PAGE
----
I have been approached a few times regarding the existence of such a place as North Albertland. Well, the district was officially proclaimed in a public notification under the Highways Act in 1867. Separate from Albertland, North Albertland occupied the areas of Oruawharo to the north and east and Te Arai to the south, touching on the Te Hana district to the west. From the time the Albertlanders arrived in the 1860s, North Albertland grew. It was well known that letters written to residents in the district needed to have only “North Albertland” written under their names for the letter to be delivered to them. Early settlers quickly formed an “Albertland North Road Board” in order to get funding for the building of roads. After that, they were classed as “Albertland North Highway District Ratepayers”.
Settlers also built the North Albertland community hall, situated on the hill above the Mangawai/Te Hana Road, and a variety of events were held there. Weddings were popular, along with concerts and social occasions, including Band of Hope gatherings. Band of Hope was a temperance movement and against the drinking of alcohol. With the rules of Band of Hope in place, hall activities were orderly and happy events were enjoyed by all ages.
The North Albertland Women’s Institute was formed and met in the hall. On one occasion, a lady hadn’t brought milk for the cup of tea which normally followed business. So Lottie Powell, who had a few cows grazing land surrounding the hall, told the attending ladies that she would solve the problem and went outside with a jug. She found one of her cows that was used to being milked without being restrained and filled the jug with milk. The situation was saved and the ladies were able to enjoy their cuppa with a giggle or two to accompany it. The same North Albertland Women’s Institute is still in existence today and meets regularly.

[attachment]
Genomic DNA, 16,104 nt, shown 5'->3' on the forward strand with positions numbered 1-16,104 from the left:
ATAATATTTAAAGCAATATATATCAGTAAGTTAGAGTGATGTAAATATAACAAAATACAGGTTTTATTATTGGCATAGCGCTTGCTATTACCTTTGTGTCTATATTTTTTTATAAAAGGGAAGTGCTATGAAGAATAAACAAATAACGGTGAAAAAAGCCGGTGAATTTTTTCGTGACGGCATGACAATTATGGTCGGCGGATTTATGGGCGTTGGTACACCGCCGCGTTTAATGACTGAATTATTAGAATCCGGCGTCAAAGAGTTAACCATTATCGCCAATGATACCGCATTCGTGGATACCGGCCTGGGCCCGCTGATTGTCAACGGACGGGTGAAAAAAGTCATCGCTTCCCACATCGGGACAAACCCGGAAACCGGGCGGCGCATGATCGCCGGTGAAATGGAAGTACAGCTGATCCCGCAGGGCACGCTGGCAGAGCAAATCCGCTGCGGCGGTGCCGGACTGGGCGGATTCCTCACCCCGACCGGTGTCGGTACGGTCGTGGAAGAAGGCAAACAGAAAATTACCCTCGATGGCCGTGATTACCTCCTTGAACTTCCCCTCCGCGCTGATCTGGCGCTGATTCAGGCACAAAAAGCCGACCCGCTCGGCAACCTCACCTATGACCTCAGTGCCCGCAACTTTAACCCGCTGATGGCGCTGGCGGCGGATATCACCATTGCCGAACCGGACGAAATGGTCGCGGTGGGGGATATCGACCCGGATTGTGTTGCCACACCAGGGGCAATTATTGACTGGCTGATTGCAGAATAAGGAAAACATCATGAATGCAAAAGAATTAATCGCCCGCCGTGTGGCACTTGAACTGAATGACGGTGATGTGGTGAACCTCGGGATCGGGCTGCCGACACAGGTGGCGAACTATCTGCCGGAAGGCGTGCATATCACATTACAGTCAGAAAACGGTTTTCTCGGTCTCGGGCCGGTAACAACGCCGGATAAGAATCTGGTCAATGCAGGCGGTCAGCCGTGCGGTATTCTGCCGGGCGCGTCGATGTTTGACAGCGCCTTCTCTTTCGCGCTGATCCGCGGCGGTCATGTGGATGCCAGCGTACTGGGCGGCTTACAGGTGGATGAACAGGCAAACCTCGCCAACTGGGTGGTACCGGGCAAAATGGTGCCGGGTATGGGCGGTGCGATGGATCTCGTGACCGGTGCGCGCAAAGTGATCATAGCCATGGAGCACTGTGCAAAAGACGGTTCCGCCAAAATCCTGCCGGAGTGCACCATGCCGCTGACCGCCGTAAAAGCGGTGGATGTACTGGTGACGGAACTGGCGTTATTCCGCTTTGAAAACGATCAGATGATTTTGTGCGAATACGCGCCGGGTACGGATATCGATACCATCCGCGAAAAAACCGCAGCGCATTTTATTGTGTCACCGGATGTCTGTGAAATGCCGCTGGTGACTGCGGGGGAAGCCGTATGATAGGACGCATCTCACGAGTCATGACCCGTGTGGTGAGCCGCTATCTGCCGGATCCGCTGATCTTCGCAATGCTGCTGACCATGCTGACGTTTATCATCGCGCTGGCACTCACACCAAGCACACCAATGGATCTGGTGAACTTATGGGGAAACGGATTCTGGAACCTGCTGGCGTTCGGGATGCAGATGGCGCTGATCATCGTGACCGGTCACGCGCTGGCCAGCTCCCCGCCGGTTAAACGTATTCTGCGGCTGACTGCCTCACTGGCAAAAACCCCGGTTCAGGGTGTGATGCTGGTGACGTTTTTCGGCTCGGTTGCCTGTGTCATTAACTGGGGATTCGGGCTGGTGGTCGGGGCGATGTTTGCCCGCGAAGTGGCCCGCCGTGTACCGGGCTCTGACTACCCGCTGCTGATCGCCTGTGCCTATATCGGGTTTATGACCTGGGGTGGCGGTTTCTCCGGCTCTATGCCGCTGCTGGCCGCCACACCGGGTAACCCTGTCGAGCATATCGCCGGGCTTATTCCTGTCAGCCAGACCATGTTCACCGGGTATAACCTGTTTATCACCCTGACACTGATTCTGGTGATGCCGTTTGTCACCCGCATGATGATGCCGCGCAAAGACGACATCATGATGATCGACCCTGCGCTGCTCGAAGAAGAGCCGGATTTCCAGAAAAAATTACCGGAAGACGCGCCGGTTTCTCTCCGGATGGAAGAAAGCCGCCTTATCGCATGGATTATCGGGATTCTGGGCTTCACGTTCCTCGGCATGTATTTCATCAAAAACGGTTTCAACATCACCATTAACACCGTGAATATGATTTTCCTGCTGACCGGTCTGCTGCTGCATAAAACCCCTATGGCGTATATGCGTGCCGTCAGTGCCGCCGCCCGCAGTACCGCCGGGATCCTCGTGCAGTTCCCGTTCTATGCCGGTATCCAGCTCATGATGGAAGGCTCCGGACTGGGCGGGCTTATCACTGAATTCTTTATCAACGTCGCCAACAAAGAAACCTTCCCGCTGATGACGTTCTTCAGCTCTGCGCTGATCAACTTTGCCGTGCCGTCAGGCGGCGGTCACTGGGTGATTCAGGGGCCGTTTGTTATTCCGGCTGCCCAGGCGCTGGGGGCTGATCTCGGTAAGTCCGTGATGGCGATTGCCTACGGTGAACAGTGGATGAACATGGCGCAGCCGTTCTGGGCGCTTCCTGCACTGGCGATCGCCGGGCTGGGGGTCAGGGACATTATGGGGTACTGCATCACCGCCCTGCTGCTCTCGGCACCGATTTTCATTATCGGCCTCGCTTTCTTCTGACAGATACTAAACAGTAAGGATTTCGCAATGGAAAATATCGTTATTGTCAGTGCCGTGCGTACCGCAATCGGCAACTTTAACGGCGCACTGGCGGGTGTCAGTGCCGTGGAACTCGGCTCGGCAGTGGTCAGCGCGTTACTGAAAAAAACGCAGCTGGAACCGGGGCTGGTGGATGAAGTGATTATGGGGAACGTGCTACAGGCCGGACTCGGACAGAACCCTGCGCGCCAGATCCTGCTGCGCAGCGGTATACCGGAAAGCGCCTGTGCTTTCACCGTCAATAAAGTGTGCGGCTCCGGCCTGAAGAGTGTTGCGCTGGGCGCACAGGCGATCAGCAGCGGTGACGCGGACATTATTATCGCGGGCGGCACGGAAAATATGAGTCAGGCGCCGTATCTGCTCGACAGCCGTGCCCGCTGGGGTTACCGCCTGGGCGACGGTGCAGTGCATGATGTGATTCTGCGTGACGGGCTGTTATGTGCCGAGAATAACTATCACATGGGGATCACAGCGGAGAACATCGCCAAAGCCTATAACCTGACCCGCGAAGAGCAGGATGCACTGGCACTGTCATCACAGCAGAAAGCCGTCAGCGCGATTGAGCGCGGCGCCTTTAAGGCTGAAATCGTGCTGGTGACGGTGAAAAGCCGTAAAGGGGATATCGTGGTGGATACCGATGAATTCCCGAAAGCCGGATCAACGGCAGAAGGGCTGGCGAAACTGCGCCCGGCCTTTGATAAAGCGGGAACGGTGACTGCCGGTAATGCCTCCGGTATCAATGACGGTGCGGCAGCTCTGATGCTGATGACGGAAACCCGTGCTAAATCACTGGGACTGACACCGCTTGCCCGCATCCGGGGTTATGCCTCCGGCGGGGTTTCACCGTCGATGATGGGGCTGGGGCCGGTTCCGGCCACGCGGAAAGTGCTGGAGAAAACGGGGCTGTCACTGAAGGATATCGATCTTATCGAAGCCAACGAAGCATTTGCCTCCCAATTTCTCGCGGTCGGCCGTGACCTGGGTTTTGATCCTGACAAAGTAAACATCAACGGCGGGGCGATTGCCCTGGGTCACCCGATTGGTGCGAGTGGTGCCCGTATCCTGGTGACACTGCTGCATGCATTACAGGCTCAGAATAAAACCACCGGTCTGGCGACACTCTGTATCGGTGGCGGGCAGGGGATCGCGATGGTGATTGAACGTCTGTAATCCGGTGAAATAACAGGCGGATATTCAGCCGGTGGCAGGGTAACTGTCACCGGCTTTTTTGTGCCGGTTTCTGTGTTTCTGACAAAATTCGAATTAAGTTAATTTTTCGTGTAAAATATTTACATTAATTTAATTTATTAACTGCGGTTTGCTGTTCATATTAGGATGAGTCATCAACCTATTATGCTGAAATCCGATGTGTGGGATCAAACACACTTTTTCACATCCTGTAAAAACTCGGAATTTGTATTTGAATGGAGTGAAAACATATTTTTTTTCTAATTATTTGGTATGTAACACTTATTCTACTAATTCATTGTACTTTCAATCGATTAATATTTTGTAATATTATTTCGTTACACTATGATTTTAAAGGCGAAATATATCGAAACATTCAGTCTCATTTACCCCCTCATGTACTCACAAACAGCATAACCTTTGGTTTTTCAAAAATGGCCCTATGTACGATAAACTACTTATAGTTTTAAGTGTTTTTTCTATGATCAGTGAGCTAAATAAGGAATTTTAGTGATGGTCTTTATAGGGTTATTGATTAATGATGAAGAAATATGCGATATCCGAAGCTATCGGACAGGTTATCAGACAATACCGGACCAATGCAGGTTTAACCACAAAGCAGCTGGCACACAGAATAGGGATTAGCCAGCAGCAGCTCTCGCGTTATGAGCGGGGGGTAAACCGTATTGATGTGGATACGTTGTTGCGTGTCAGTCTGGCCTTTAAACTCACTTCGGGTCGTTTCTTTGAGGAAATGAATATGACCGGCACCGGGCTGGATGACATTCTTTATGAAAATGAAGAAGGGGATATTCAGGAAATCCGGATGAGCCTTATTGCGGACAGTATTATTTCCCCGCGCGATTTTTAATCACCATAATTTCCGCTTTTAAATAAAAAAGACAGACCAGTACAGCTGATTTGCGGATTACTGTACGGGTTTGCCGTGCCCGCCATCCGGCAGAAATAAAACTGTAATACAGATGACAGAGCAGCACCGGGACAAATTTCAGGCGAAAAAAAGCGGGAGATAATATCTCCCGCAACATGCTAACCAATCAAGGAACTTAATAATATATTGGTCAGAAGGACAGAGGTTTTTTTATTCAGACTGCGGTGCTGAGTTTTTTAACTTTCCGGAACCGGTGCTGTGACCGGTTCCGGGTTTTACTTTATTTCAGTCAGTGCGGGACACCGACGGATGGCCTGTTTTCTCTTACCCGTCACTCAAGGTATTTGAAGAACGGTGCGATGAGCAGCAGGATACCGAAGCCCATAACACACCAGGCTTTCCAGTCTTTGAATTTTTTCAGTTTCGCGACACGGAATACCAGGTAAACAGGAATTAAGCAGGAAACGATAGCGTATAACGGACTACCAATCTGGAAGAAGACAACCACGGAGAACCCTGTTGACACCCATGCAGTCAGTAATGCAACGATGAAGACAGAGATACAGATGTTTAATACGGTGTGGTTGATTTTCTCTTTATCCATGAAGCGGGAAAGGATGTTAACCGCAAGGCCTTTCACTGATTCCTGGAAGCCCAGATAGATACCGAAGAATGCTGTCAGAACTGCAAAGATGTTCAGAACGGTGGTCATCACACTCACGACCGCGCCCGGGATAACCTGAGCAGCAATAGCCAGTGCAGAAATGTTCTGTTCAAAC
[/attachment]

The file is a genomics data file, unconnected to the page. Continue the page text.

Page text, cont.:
The North Albertland School was first based at the North Albertland Hall. Students attended classes there from 1873 until an Education Board school was built and opened in close proximity to the hall in 1892. That school remained in use until 1938. The old hall was demolished in the early 1940s and the timbers were used to build Lottie Powell’s Mangawai beach house. The North Albertland Church of Christ church was built on land situated just below the hall and served the community well for over 50 years until 1979.
Sports teams and groups carried the North Albertland name for hockey, cricket, football, tennis and no doubt other interests. There was also a North Albertland Railway League. Although no shopping centre was formed, there is no denying there was most certainly an area named “North Albertland”.